OKB is a transliteration of the Russian initials of "Опытное конструкторское бюро" – Opytnoye Konstruktorskoye Buro, meaning Experimental Design Bureau. During the Soviet era, OKBs were closed institutions working on design and prototyping of advanced technology, usually for military applications.
A bureau was officially identified by a number, and often semi-officially by the name of its lead designer – for example, OKB-51 was led by Pavel Sukhoi, and it eventually became known as the OKB of Sukhoi. Successful and famous bureaus often retained this name even after the death or replacement of their designers.
These relatively small state-run organisations were not intended for the mass production of aircraft, rockets, or other vehicles or equipment which they designed. However, they usually had the facilities and resources to construct prototypes. Designs accepted by the state were then assigned to factories for mass production.
After the collapse of the Soviet Union, many OKBs became Scientific Production Organizations (Научно-производственное объединение) abbreviated to NPO. There were some attempts to merge them in the 1990s, and there were widespread amalgamations in 2001–2006 to create "national champions", such as Almaz-Antey to consolidate SAM development.
OKBs in aerospace industryEdit
- KB-1 – NPO Almaz, Vitaly Shabanov
- OKB-1 – Korolev (today RSC Energia)
- OKB-1 – Dr. Brunolf Baade disbanded by 1953
- OKB-2 – early name of MKB Raduga (OKB-155-2)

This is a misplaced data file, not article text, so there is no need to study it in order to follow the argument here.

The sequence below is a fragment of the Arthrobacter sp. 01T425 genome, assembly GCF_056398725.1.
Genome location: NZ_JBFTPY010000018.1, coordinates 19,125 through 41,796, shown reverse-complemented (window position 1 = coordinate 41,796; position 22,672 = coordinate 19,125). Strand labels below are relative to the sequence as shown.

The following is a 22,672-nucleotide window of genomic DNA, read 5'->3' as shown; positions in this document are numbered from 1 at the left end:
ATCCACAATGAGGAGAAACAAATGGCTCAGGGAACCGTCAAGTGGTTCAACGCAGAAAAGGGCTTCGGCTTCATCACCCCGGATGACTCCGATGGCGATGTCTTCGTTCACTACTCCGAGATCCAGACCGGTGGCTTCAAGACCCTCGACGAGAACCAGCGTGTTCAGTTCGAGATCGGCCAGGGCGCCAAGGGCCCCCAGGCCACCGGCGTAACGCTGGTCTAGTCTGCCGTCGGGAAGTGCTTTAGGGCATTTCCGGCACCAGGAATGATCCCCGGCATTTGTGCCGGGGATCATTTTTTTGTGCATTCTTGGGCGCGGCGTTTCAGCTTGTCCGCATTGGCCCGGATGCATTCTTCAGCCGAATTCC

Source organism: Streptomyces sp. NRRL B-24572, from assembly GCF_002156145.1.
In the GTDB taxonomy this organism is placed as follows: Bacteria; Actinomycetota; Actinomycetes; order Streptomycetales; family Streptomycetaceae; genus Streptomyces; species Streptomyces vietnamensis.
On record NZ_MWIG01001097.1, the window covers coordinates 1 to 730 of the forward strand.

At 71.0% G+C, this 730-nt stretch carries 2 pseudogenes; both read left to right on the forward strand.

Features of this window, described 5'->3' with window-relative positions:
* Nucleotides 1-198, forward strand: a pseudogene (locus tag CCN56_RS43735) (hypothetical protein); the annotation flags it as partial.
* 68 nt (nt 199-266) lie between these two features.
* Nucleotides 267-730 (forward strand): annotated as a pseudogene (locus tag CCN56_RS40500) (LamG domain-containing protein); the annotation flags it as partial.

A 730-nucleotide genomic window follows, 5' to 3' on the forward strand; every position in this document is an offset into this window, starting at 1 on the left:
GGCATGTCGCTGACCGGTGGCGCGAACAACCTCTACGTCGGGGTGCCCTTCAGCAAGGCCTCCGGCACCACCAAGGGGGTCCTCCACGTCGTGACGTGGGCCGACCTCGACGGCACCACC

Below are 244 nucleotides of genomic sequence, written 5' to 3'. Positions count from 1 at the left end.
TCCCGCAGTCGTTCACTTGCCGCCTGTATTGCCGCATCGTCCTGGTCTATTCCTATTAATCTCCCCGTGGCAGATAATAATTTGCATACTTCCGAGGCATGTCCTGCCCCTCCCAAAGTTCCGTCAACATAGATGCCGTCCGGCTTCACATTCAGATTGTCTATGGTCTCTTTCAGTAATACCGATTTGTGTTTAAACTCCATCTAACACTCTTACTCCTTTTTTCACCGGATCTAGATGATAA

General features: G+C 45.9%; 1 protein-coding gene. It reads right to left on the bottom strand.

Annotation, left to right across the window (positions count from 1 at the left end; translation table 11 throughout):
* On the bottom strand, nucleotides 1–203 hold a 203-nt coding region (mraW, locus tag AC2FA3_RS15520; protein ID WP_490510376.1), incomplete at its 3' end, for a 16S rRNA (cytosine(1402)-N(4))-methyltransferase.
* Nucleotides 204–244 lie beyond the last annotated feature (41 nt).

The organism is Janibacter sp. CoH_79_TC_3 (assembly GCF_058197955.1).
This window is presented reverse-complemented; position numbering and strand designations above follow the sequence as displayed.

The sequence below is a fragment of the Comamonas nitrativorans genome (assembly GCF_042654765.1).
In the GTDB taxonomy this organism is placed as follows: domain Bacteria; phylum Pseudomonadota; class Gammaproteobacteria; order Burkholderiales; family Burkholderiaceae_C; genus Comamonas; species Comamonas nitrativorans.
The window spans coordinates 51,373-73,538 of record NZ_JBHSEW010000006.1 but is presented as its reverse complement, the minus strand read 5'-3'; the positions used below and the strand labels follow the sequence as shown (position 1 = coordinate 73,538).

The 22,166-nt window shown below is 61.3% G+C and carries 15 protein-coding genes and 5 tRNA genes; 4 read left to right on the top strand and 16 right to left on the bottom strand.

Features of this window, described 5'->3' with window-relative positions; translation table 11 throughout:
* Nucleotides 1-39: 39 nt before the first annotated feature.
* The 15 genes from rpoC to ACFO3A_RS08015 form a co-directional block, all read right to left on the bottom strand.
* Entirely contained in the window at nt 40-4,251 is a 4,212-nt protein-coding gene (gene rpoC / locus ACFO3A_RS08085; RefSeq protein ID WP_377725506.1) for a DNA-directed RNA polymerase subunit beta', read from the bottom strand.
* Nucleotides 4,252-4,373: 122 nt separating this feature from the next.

- OKB-3 – Bratukhin
- OKB-4 – Matus Bisnovat's Design Bureau (differ from NPO Molniya)
- OKB-8 – Novator (long-range SAMs)
- OKB-19 – Shvetsov, Soloviev. Now: "Perm MKB"
- OKB-20 – Klimov, Omsk-Motors
- OKB-21 – Alexeyev
- OKB-23 – Myasishchev (also OKB-482)
- OKB-24 – Mikulin
- OKB-26 – Klimov
- OKB-39 – Ilyushin
- OKB-45 – Klimov
- OKB-47 – Yakovlev originally, transferred to Shcherbakov
- OKB-49 – Beriev
- OKB-51 – Sukhoi
- OKB-52 – Chelomei
- OKB-86 – Bartini
- OKB-115 – Yakovlev
- OKB-117 – Klimov, Izotov
- OKB-120 – Zhdanov (surname)
- OKB-124 – N/A (cooling systems for Tu-121)
- OKB-134 – Vympel
- OKB-140 – N/A (first hydro-alcohol starter-generators for Tu-121)
- OKB-153 – Antonov
- OKB-154 – Kosberg, previously OKB-296
- OKB-155 – Mikoyan (formerly Mikoyan-Gurevich)
- OKB-155-2 – (sometimes designated as OKB-2-155) OKB-155 spin-off in Dubna. Gurevich, Berezniak, Isaev... Now MKB Raduga.
- OKB-156 – Tupolev
- OKB-165 – Lyulka
- OKB-207 – Borovkov and Florov (Borovkov-Florov D, Borovkov-Florov I-207)
- OKB-240 – Yermolaev
- OKB-256 – Tsybin
- OKB-276 – Kuznetsov
- OKB-296 – renamed to OKB-154 in 1946 KB Khimavtomatika
- OKB-300 – Tumansky
- OKB-301 – Lavochkin
- OKB-329 – Mil
- SKB-385 – Makeev
- OKG-456 – Glushko
- OKB-458 – Chetverikov
- OKB-478 – Ivchenko
- OKB-575 – Kovrov
- OKB-586 – Yangel
- OKB-692 – JSC "Khartron" (formerly KB electropriborostroeniya, then NPO "Electropribor")
- OKB-794 – Leninets
- OKB-938 – Kamov
- "ПЯТЬ ДЕСЯТИЛЕТИЙ ПАВЛА СОЛОВЬЕВА" [Five Decades of Paul Soloviev] (in Russian). Research Institute for the Economics of Aviation Industry (NIIEAP). Archived from the original on 18 February 2007. Retrieved 10 July 2006.
- "Su-24 Historical Background". Sukhoi Company. Archived from the original on 19 December 2014. Retrieved 14 November 2014.
- Factories, Research and Design Establishments of the Soviet Defence Industry: a Guide. University of Warwick, Department of Economics.